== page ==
How much physical activity do I need?
Physical activity plays a central role in keeping us healthy, so it is very important to be physically active on a regular basis.
Beneficial effects include:
- Healthy growth and development in childhood
- Keeping your heart healthy. People who are not physically active are at an increased risk of suffering from diseases such as heart disease and stroke
- Reducing the risk of certain cancers, including breast and colon cancer
- Reducing the risk of developing type 2 diabetes
- Protecting against osteoporosis – as this is a condition that largely affects older adults, it is important that you continue to take part in physical activity throughout your lifetime
- Maintaining healthy joints and muscles
- Helping to maintain a healthy weight
- Coping with stress and reducing anxiety
- Feeling happy and improving wellbeing –regular physical activity can reduce signs and symptoms of depression. Physical activity often leads to social interaction, improved self-esteem and greater confidence.
Recommendations from the Department of health say that adults should try to do at least 150 minutes of moderate- intensity aerobic activity as week, or alternatively 75 minutes of vigorous intensity aerobic activity (or a combination of the two). One way of achieving this 150 minute recommendation would be to do 30 minutes of activity on at least 5 days of the week, but you could also do activity in smaller bouts of 10 minutes or so. It’s also recommended that adults do muscle strengthening activities on two days of the week. This is likely to benefit both your health and sense of wellbeing. But, if you wish to use physical activity to aid weight loss, or prevent weight regain following weight loss, you need to increase your physical activity levels to 45-60 minutes of moderate intensity activity every day.
Moderate intensity aerobic activity means activities that make you feel warm, make your heart beat faster and that may make you a bit out of breath. When doing moderate intensity physical activity you will probably still be able to carry on a conversation.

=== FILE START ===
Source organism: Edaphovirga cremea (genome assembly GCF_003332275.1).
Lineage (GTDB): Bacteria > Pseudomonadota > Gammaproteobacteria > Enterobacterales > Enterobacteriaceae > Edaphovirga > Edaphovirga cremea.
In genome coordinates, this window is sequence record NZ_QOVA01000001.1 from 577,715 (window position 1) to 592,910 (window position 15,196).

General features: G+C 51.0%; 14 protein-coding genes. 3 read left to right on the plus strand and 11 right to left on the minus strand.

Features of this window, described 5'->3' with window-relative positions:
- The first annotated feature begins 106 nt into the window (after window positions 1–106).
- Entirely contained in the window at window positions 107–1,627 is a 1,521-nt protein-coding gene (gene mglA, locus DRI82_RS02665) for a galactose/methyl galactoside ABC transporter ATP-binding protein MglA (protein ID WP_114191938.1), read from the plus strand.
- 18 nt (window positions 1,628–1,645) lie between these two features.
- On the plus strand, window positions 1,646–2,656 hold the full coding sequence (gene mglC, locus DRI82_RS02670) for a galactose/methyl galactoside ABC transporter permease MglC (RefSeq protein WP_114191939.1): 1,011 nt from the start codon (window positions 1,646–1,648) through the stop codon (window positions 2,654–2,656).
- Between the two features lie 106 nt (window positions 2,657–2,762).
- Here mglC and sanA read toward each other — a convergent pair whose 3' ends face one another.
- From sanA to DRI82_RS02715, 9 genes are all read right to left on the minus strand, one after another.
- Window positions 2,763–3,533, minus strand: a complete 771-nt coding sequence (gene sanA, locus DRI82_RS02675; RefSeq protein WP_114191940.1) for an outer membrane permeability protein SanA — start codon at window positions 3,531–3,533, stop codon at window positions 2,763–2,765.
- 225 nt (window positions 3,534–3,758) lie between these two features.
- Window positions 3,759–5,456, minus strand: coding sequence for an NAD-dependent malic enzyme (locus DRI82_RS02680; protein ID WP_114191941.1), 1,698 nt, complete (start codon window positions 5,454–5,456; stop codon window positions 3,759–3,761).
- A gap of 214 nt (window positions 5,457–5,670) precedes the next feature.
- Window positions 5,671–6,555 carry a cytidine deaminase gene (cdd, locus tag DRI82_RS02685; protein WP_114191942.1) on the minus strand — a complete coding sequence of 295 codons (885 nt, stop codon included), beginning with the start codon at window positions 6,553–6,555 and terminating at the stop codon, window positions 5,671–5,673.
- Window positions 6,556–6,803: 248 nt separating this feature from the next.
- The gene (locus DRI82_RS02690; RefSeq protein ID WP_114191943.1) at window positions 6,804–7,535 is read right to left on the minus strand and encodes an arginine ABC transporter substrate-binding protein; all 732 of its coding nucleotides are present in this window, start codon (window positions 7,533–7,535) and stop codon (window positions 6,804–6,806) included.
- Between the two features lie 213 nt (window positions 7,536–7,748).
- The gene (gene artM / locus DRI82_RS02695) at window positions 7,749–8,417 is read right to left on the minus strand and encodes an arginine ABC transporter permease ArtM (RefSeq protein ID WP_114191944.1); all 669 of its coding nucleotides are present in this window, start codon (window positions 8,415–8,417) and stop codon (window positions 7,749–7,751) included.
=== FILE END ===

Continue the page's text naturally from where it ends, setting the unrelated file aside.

Some examples of moderate intensity activities are:
- active housework and cleaning
- walking fast
- water aerobics
- riding a bike on level ground or with few hills
- doubles tennis
- pushing a lawn mower
- gentle cyling
Vigorous intensity aerobic activity means that you will be warm, your heart beating faster and will be out of breath so that you probably couldn’t carry on a conversation.
Some examples of vigorous intensity aerobic activities would be
- jogging or running
- vigorous fitness dvds
- swimming fast
- riding a bike fast or on hills
- singles tennis
- skipping rope
- martial arts
Muscle strengthening activities include:
- lifting weights
- working with resistance bands
- doing exercises that use your body weight for resistance, such as push-ups and sit-ups
- heavy gardening, such as digging and shovelling
As well as incorporating physical activity into your day, it is also a good idea to try to reduce the time you spend sitting down as this is also bad for your heath. Although daily activities like cooking, shopping and housework don’t count towards your 150 minutes of activity a week, they are good for getting you standing up and moving more. Try to break up periods spent sitting down, for example, by getting up to talk to colleagues at work or standing up and doing something around the house in the breaks on and avoid spending too much time in seated activities like watching TV or using a computer.
These recommendations are also appropriate for older adults who are generally in good health, and it is vital to stay active as you get older to help retain your mobility, ability to perform daily tasks and independence. Try to take part in types of activities that promote improved strength, co-ordination and balance such as cycling, yoga and stretching exercises. As people age, they often tend to experience a gradual loss in muscle mass, strength, power, balance and flexibility, especially if they become less active. Examples of the types of activities that may help include walking, dancing and gardening. And remember, it’s never too late to turn over a new leaf and become more active – just go easy to start with and build up your fitness gradually. Why not join forces with friends and family and take up a new hobby together – pick something fun and sociable that you will maintain your interest in the long-term.
If 30 minutes all in one go sounds a bit too much to start with, don’t worry! You can make up the daily 30 minutes by adding together shorter bouts of activity, such as 10 minutes, three times a day.
- © British Nutrition Foundation 2013